5. These places like Bleacher report that seem to think they can get a Stefon Diggs like haul for him need to get a clue… The Athletic had a much more realistic scenarios whtat were basically a conditional 3 that could become a 2 if he stays healthy or a 3 and a player… Even if Atlanta eats a significant portion of the contract, I can’t imagine them getting much more than a Day 2 pick. He’s a future Hall of Famer, but he’s 32 and coming off an injury… Also, if you look at recent HOF or HOF caliber wideouts, not many are productive for more than a year or two after age 32. Moss hit the wall at 32. Fitz and Harrison were productive until age 34. Andre Johnson hit the wall at 32. I don’t see Julio being a Pro Bowler at age 40 like Jerry Rice.

  6. Kudos to the Falcons for trying to get out from under that contract and get something for literally nothing, but jeers to anyone offering anything more than a 7th round pick for Jones without making the Falcons eat half that salary. Receivers don’t generally transition well to new teams. Especially ones that are near the end of their careers.

  7. The problem is he is perpetually injured and doesn’t even practice during the season, he’s always nursing some lower body injury with the trainers off to the side. It would be really cool to see the Chargers go out and get their young QB another big time weapon.

  8. Giants could offer a third plus Slayton if Atl pays Jones salary. They have 2 #3’s next year.

  9. Love to see the Pats pay Jones some of the money they had ear-marked for Jimmy G. since that window seems to have closed. If the Falcons will take a 3rd and N’Keal Harry for Jones and his 15 million cap hit- that’s a great trade for New England. Still not sure why Julio would want to play with us though with our QB situation so in flux.

  10. As a Falcon fan, I can’t believe they drafted Pitts to then trade Julio….at least this year. Trading him cannot be the only way to create cap space. smh

  11. Old, injury prone and expensive. Would give a 4th round pick at most and require Atlanta to pay a chunk of his salary.

  12. Julio Jones is still a weapon, but the “worst case” scenario for getting a team to take a high salary is not Teddy Bridgewater deal between the Panthers and Broncos. Its the Brock Osweiler from Texans to Browns trade.
    Not saying the Falcons will have to give up draft capital (like the Texans did with Osweiler), but they won’t be getting much back in draft capital.

  13. Do people really not know how football works? The only thing the falcons are going to get by trading away a 32 year old julio jones is the cap number off the books! Thats why you make this trade. They will be lucky to get a conditional 6th rounder if he stays healthy.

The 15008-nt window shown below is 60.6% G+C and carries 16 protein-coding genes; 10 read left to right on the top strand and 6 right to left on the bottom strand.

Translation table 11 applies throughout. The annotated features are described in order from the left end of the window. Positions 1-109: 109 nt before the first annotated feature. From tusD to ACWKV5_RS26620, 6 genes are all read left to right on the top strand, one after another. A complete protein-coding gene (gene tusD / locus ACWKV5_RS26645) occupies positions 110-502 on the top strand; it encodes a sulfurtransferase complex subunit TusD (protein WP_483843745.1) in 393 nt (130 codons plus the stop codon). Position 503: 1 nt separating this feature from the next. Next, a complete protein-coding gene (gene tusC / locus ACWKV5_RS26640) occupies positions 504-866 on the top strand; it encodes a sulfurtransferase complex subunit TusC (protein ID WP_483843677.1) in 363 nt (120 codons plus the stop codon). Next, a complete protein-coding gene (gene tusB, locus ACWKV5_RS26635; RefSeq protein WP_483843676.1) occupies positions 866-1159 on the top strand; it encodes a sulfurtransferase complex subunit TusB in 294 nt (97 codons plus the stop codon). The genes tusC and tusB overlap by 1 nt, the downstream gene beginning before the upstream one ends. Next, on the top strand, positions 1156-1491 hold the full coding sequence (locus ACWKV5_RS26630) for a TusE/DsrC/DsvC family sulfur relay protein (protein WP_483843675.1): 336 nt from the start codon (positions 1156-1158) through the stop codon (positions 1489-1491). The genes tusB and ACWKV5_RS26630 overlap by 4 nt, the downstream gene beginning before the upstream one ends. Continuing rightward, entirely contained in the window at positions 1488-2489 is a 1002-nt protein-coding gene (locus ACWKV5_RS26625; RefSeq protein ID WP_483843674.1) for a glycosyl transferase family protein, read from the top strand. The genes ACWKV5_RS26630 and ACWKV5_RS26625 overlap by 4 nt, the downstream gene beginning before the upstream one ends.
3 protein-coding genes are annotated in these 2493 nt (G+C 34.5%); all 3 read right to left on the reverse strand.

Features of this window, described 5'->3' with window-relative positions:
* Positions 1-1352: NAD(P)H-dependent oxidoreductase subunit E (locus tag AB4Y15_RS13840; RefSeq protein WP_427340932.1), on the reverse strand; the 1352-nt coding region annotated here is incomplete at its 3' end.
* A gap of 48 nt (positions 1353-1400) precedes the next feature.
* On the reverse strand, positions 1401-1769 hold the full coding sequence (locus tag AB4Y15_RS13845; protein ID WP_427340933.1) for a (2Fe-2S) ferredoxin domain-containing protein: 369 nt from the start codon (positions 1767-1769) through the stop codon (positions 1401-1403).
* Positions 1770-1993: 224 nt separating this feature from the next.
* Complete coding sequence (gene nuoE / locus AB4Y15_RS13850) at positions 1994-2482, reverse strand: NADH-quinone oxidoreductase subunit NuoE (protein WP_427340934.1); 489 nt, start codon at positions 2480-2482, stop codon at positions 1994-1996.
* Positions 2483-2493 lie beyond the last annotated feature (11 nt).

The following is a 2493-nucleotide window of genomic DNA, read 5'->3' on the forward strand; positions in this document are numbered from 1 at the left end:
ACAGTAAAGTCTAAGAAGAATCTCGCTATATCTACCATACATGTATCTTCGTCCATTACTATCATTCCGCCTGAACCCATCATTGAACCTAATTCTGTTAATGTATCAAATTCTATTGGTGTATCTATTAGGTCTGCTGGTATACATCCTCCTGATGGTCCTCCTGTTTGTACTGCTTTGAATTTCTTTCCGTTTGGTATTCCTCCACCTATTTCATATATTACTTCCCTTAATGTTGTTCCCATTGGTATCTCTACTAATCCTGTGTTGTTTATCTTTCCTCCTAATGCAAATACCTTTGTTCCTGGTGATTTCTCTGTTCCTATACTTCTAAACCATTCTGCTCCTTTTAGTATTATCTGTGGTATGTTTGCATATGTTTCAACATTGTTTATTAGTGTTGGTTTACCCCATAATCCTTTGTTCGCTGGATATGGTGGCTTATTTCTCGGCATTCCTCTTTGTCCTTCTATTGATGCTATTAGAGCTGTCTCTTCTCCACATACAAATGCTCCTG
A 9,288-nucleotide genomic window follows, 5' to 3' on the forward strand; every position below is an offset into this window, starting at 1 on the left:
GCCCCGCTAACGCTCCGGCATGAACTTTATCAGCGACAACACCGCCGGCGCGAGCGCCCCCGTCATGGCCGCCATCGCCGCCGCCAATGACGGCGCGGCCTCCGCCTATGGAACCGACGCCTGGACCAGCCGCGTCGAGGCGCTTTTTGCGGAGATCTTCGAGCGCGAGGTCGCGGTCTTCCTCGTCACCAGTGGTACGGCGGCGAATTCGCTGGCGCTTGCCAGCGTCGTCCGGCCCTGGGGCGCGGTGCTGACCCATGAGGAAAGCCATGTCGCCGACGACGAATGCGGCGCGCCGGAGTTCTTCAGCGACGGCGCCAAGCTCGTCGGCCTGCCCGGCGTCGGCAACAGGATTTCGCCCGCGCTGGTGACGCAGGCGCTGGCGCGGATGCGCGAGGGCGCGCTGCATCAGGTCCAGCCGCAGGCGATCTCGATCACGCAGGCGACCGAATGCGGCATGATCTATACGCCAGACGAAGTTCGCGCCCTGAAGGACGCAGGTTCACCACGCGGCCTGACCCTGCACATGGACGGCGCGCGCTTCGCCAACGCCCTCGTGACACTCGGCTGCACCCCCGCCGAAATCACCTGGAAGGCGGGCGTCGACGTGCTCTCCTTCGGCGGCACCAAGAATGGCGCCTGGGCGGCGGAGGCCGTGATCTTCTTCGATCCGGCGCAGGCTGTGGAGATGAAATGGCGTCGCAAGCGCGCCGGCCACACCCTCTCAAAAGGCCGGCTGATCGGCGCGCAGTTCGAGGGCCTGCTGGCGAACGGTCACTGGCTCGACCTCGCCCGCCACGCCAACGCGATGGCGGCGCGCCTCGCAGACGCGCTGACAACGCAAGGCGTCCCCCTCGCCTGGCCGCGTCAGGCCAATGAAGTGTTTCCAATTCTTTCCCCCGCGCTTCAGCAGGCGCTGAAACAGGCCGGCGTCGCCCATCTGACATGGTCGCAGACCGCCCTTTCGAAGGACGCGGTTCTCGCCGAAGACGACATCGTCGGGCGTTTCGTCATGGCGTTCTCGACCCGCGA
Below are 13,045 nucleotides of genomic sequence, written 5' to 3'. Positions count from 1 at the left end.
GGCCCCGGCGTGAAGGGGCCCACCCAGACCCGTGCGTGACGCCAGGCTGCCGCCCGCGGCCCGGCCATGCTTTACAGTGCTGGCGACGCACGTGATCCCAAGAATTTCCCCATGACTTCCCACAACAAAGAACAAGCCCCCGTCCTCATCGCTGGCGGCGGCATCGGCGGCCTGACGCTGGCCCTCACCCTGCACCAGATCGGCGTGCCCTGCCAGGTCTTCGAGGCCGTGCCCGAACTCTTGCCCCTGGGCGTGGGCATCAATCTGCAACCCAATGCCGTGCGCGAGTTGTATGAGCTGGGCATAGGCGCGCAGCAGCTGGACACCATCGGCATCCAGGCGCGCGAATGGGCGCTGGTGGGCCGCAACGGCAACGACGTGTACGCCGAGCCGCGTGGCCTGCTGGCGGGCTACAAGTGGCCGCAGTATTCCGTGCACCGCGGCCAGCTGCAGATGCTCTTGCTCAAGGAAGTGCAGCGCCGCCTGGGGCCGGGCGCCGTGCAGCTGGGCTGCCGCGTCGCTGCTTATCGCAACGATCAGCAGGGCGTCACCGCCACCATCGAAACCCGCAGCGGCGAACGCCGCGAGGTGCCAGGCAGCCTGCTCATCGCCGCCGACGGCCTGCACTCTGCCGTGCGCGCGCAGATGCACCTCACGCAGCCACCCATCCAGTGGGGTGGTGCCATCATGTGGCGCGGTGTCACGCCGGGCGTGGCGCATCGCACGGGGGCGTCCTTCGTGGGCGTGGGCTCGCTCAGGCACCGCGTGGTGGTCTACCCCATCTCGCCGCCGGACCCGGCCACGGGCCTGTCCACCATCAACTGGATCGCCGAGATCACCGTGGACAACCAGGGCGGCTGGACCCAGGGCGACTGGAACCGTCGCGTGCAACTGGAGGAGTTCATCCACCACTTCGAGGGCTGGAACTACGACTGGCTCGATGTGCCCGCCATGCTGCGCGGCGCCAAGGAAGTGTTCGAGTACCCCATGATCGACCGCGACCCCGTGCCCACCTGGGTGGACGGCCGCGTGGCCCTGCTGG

If the falcons want to eat 5 million of his salary, then they could most likely get a day 3 pick a 4th rounder (possibly 3rd conditional if he has 1000 yards or plays in 12-14 games)

    No NFL will give up anything more for a 32 year old reciever on the tail-end of his career w an injury history and a huge cap hit the next couple of years!

    IMO hes not going anywhere unless the falcons eat some money

  14. Unless he becomes the 2007 version of Randy Moss this is risky. Having to trade draft capital and take on his huge salary is a big risk with his history of injuries. I think the best thing for everyone is that he just stays in Atlanta. As a Patriots fan I love Cam he has heart but trading for Jones would have made a lot more sense if we still had Brady.

  15. The Falcons don’t want to see Jones for a long time, so AFC seems to be the best place for him. My betting is on Raiders, Chargers or Broncos.

  16. This lame attempt to juice the market by Atlanta will not work. Belichick will sit there stone faced and wait for yet another “Jones” to fall right into his waiting hands.

    “Mac Jones goes deep to Julio Jones for the win (in February).”

  17. Do people really not know how football works?
    =========

    Some fans do.

    These Madden franchise players would make terrible GMs.

  18. Uhhh comparing Julio’s situation with Teddy… that’s like saying your one buddy sold his Mercury Topaz for this much so your other buddy will likely only get around the same deal for his Dodge Viper…

    Anyway, where is Bill O’Brien to trade with when you need him?